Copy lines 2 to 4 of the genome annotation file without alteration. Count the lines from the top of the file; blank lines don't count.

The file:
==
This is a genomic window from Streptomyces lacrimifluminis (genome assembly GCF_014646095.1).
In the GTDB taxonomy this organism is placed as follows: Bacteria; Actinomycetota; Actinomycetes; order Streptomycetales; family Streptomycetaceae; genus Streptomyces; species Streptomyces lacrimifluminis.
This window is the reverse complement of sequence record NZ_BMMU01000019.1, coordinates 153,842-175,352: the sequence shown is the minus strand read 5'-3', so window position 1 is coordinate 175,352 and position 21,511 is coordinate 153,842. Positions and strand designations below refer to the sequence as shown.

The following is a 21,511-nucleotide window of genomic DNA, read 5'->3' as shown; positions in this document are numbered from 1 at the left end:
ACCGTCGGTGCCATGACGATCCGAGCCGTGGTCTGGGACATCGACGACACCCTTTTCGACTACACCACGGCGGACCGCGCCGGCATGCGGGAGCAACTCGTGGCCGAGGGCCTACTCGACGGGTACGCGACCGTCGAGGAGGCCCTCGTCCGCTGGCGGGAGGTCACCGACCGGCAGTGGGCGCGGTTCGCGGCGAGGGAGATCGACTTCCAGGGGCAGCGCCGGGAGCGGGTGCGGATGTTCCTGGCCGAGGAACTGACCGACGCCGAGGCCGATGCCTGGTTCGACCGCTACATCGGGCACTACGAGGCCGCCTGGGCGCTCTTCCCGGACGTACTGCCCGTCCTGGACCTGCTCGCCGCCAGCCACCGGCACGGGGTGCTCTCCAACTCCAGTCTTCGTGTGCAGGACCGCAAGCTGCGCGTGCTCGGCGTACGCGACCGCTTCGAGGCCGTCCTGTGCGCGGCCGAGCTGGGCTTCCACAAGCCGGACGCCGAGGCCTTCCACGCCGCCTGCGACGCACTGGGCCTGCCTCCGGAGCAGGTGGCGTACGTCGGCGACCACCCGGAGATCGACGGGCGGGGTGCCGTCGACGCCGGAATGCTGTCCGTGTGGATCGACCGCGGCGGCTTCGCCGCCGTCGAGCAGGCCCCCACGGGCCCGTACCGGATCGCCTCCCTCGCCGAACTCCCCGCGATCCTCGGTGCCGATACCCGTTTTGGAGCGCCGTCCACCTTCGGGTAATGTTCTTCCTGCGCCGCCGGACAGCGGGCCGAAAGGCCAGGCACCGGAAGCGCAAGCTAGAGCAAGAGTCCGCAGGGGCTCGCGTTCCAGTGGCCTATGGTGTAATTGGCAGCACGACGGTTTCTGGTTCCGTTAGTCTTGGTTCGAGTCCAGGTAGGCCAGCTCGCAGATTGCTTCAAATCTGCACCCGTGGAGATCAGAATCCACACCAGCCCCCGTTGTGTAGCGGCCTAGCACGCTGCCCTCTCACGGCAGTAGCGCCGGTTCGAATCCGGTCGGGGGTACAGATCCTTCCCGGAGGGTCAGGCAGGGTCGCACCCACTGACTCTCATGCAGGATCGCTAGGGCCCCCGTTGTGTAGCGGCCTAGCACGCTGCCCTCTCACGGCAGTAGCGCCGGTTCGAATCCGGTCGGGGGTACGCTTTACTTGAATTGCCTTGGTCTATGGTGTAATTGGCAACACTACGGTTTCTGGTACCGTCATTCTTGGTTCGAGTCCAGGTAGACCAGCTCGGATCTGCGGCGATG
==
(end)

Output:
In the GTDB taxonomy this organism is placed as follows: Bacteria; Actinomycetota; Actinomycetes; order Streptomycetales; family Streptomycetaceae; genus Streptomyces; species Streptomyces lacrimifluminis.
This window is the reverse complement of sequence record NZ_BMMU01000019.1, coordinates 153,842-175,352: the sequence shown is the minus strand read 5'-3', so window position 1 is coordinate 175,352 and position 21,511 is coordinate 153,842. Positions and strand designations below refer to the sequence as shown.

The following is a 21,511-nucleotide window of genomic DNA, read 5'->3' as shown; positions in this document are numbered from 1 at the left end: